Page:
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Fowler v. Berryhill

United States District Court, D. New Mexico

November 13, 2018

CECIL J. FOWLER, Plaintiff,
NANCY A. BERRYHILL, Acting Commissioner of the Social Security Administration, Defendant.



         Plaintiff seeks review of the Commissioner's determination that he is not entitled to disability insurance benefits under Title XVI of the Social Security Act, 42 U.S.C. §§ 1381-1383c. On August 24, 2017, in accordance with 28 U.S.C. § 636(b)(1)(B), (b)(3), this case was referred to United States Magistrate Judge Kevin R. Sweazea to conduct any necessary hearings and to recommend an ultimate disposition. See Order of Reference, Doc. 7. Having considered Plaintiff's Motion to Reverse and Remand for a Rehearing (Doc. 22), filed March 1, 2018, the Commissioner's response in opposition (Doc. 24), filed March 29, 2018, and Plaintiff's reply (Doc 25), filed April 19, 2018, the undersigned RECOMMENDS that the Court DENY Plaintiff's motion for the reasons set forth below.


         On July 20, 2010, Plaintiff filed an application for supplemental security income benefits, alleging that he had been disabled since May 1, 2010, due to failed back surgery; PTSD; Hepatitis C; manic depression; panic attacks; rheumatoid arthritis; and degenerative disc disease. (AR 161, 196). On January 18, 2011, it was determined that Plaintiff was not disabled and his claim was denied. (AR 68). This determination was affirmed on May 31, 2011 (AR 70), and a subsequent hearing before administrative law judge (“ALJ”) Ann Farris, held on September 27, 2013, again ended in a denial. (AR 11-26). The ALJ's decision became final when, on February 25, 2015, the Appeals Council denied Plaintiff's request for review. (AR 1-5). See Sims v. Apfel, 530 U.S. 103, 106-07 (2000) (explaining that if the Council denies a request for a review, the ALJ's opinion becomes the final decision). See also 20 C.F.R. § 416.1400(a)(1)-(5).

         Plaintiff challenged the ALJ's decision in the United States District Court for the District of New Mexico and, on September 9, 2017, Judge Khalsa remanded the matter for further proceedings. (AR 1018-36). Per the Court's order, Plaintiff was granted a second hearing. (AR 962-992). In the decision that followed, ALJ Farris determined that Plaintiff was not under a disability until April 1, 2015. (AR 949).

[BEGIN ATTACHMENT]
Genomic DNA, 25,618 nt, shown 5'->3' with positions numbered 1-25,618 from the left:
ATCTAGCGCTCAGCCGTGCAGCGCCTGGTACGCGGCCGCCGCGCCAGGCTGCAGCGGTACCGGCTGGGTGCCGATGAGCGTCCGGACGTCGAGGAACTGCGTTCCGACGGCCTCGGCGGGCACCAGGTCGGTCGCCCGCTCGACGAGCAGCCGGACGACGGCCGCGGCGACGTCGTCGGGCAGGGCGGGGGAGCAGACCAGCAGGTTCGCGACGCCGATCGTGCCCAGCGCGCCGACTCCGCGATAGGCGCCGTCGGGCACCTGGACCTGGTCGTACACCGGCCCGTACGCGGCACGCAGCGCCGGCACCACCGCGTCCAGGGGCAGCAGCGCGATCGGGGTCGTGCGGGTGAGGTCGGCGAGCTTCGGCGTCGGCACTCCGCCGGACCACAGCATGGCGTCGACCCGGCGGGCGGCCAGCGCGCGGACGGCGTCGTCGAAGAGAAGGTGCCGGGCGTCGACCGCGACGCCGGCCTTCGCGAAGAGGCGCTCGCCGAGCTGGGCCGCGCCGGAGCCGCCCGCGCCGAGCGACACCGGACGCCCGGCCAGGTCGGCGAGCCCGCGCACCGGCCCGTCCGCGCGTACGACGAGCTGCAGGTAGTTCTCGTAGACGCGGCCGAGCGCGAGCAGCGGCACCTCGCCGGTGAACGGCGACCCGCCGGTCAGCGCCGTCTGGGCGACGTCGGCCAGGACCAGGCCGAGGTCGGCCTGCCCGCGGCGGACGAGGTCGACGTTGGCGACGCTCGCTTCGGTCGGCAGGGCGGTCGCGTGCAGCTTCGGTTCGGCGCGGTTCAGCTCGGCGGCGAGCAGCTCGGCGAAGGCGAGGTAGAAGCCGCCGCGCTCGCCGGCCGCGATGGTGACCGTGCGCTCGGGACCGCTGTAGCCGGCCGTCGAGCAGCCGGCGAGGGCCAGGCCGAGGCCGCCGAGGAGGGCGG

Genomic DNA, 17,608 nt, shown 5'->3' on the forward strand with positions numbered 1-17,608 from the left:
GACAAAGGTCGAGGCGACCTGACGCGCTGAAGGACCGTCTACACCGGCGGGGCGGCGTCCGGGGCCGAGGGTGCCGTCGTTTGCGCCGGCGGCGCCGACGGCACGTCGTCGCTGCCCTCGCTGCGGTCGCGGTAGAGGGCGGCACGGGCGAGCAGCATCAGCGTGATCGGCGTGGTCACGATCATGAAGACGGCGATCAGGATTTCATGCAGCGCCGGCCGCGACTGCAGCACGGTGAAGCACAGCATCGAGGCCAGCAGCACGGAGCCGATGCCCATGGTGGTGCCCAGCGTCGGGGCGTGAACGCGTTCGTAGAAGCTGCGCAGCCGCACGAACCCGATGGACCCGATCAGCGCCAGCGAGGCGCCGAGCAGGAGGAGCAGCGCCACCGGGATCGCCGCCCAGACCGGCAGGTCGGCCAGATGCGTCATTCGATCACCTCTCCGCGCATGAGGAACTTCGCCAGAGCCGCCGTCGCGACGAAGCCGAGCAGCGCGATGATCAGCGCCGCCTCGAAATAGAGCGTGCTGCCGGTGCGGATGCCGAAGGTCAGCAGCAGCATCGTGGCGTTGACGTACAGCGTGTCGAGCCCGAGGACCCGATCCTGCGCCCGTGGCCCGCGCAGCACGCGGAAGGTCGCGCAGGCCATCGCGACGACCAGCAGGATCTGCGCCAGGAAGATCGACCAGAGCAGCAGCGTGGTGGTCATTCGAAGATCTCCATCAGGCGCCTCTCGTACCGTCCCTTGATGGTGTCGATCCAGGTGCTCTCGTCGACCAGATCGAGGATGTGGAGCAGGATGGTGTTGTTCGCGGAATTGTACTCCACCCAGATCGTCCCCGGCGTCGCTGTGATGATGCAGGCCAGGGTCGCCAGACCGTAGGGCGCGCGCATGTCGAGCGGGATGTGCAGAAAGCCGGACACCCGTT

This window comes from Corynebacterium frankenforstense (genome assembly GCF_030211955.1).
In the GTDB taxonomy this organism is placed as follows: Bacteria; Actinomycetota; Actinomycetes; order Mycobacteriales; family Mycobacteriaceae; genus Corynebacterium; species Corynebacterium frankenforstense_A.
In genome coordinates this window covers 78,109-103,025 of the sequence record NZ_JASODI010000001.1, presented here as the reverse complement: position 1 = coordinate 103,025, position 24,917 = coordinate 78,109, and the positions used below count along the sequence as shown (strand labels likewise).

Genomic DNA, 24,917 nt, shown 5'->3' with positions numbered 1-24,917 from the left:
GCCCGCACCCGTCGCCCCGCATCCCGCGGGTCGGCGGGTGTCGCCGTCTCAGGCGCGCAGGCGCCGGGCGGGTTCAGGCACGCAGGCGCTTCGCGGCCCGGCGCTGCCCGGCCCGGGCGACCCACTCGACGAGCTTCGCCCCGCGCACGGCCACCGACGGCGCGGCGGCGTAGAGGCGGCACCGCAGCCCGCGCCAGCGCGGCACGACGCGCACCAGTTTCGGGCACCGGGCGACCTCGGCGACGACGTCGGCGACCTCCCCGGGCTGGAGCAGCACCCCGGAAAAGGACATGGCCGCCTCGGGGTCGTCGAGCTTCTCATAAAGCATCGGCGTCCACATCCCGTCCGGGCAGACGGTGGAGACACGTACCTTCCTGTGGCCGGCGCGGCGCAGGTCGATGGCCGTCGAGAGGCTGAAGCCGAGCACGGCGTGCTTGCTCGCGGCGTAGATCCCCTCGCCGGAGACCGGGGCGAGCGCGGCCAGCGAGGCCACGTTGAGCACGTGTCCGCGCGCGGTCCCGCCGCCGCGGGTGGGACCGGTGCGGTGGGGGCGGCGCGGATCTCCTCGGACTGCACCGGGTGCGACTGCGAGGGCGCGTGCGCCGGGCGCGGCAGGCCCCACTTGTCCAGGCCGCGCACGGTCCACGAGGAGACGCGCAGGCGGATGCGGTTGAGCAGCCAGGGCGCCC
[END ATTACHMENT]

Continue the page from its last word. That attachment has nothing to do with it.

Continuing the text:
In making this determination, ALJ Farris employed the required five-step disability analysis, [1] first finding that Plaintiff had not engaged in substantial gainful activity since his alleged onset date of May 1, 2010. (AR 936). At step two, the ALJ determined that Plaintiff has the severe impairments of degenerative disc disease; chronic low back pain/lumbago; a left knee medical meniscus tear; and a mood disorder. (AR 937). At step three, the ALJ determined that none of Plaintiff's impairments, whether alone or in combination, met or medically equaled the severity of a listed impairment. (AR 938).

         ALJ Farris next determined that Plaintiff has the Residual Functional Capacity (“RFC”)[2]to:

perform light work as defined in 20 CFR 416.967(b) except he can only occasionally climb stairs; never claim [sic] ladders or scaffolds; occasionally balance, stoop, kneel, crouch, or crawl; never reach overhead; and interact with the general public no more than occasionally.

(AR 940-41).

         ALJ Farris then proceeded to steps four and five of the analysis where she concluded that, prior to April 1, 2015, Plaintiff was capable of performing the requirements of occupations such as stock checker; distribution clerk; and cleaner/housekeeper. (AR 948-49). Here, the ALJ explained that on April 1, 2015, Plaintiff's age category changed. And, after considering Plaintiff's age in conjunction with his education, work experience, and RFC, she determined that “there are no jobs that exist in significant numbers in the national economy that [Plaintiff] could perform.” (AR 949). ALJ Farris concluded that Plaintiff was not disabled prior to April 15, 2015, but was disabled after that date.

         Plaintiff now asks the Court to reverse the ALJ's decision, arguing that ALJ Farris improperly weighed opinion evidence provided by his nurse practitioners, Nancy Brooker (“NP Brooker”) and Brett Curran (“NP Curran”) (collectively “NPs”), and failed to properly account for the opinion evidence provided by state agency examining psychologist Dr. Sandra Eisemann. Plaintiff asserts that these alleged errors resulted in a flawed RFC determination.

         II. ANALYSIS

         A. Standard

         Judicial review of the Commissioner's decision is limited to determining “whether substantial evidence supports the factual findings and whether the ALJ applied the correct legal standards.” Allman v. Colvin, 813 F.3d 1326, 1330 (10th Cir. 2016). “Substantial evidence is such relevant evidence as a reasonable mind might accept as adequate to support a conclusion.” Langley v. Barnhart, 373 F.3d 1116, 1118 (10th Cir. 2004) (quotation omitted). “Evidence is not substantial if it is overwhelmed by other evidence in the record or constitutes mere conclusion.” Grogan v. Barnhart, 399 F.3d 1257, 1261-62 (10th Cir. 2005) (quotation omitted). The Court must examine the record as a whole, “including anything that may undercut or detract from the ALJ's findings in order to determine if the substantiality test has been met.” Id. at 1262. “Failure to apply the correct legal standard or to provide this court with a sufficient basis to determine that appropriate legal principles have been followed is grounds for reversal.” Byron v. Heckler, 74 ...

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